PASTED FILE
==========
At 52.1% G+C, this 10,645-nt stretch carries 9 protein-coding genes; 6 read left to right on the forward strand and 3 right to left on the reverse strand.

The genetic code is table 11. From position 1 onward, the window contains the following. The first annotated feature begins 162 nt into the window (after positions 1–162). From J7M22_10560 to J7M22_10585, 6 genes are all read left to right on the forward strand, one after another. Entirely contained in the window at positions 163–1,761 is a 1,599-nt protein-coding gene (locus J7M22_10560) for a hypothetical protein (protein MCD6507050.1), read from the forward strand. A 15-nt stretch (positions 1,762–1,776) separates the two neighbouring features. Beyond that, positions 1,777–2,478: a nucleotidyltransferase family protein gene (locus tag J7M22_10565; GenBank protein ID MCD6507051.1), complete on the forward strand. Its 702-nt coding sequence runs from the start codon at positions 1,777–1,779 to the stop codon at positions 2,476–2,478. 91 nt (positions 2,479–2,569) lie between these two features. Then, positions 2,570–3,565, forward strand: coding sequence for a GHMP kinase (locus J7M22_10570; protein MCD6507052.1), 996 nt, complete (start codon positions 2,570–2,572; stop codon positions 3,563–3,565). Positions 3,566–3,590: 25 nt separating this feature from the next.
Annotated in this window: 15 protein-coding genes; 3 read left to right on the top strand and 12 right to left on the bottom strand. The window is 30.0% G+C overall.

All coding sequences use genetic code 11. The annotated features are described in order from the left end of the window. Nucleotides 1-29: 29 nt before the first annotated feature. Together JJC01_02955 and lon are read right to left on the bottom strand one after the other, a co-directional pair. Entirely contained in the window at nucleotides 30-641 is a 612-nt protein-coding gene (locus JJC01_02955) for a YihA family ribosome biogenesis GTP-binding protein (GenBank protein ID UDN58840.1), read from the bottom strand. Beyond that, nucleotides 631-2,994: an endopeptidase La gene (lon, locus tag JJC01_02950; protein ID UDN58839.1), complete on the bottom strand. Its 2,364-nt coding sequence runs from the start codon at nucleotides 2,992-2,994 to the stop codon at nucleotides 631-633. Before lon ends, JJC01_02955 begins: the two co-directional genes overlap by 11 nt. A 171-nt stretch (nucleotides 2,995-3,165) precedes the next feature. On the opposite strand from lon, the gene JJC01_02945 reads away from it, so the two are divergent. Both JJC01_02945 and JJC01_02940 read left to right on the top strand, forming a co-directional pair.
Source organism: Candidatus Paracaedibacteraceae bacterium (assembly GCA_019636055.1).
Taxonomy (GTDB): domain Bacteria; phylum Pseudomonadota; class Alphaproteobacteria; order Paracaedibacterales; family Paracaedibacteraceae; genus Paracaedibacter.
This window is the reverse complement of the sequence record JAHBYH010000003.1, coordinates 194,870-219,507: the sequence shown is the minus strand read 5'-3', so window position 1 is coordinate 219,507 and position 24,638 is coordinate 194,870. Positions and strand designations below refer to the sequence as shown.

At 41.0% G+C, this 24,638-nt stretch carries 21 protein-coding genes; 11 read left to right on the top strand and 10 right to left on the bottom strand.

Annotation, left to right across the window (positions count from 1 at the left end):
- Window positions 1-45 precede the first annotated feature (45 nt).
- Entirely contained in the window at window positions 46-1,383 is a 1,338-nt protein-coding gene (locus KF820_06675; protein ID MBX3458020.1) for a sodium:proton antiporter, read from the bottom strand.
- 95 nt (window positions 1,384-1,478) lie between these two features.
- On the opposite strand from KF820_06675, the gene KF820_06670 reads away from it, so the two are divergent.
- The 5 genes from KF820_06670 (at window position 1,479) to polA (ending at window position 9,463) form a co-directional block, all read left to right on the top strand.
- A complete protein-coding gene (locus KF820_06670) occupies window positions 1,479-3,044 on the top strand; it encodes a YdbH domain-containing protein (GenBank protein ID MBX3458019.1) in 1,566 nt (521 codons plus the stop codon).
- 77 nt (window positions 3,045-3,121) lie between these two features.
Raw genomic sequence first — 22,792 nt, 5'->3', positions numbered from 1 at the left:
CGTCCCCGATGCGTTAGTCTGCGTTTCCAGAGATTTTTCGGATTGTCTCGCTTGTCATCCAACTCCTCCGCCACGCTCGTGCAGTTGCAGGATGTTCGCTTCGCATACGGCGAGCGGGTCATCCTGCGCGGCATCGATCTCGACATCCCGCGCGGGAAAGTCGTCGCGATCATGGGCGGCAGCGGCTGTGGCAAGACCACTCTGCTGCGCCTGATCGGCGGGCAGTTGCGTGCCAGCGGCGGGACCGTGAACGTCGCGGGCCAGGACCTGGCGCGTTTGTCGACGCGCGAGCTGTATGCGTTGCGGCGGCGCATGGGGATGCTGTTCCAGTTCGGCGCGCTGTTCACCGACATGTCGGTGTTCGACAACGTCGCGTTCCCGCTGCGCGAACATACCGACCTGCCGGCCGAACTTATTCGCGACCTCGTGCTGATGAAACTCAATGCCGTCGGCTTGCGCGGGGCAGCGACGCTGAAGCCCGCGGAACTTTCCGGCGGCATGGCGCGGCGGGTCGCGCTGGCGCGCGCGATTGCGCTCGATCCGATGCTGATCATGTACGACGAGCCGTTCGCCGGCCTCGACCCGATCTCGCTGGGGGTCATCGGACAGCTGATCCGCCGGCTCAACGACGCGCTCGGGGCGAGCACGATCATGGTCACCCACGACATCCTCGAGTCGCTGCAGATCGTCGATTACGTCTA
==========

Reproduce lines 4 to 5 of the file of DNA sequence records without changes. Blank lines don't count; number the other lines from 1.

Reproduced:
All coding sequences use genetic code 11. The annotated features are described in order from the left end of the window. Nucleotides 1-29: 29 nt before the first annotated feature. Together JJC01_02955 and lon are read right to left on the bottom strand one after the other, a co-directional pair. Entirely contained in the window at nucleotides 30-641 is a 612-nt protein-coding gene (locus JJC01_02955) for a YihA family ribosome biogenesis GTP-binding protein (GenBank protein ID UDN58840.1), read from the bottom strand. Beyond that, nucleotides 631-2,994: an endopeptidase La gene (lon, locus tag JJC01_02950; protein ID UDN58839.1), complete on the bottom strand. Its 2,364-nt coding sequence runs from the start codon at nucleotides 2,992-2,994 to the stop codon at nucleotides 631-633. Before lon ends, JJC01_02955 begins: the two co-directional genes overlap by 11 nt. A 171-nt stretch (nucleotides 2,995-3,165) precedes the next feature. On the opposite strand from lon, the gene JJC01_02945 reads away from it, so the two are divergent. Both JJC01_02945 and JJC01_02940 read left to right on the top strand, forming a co-directional pair.
Source organism: Candidatus Paracaedibacteraceae bacterium (assembly GCA_019636055.1).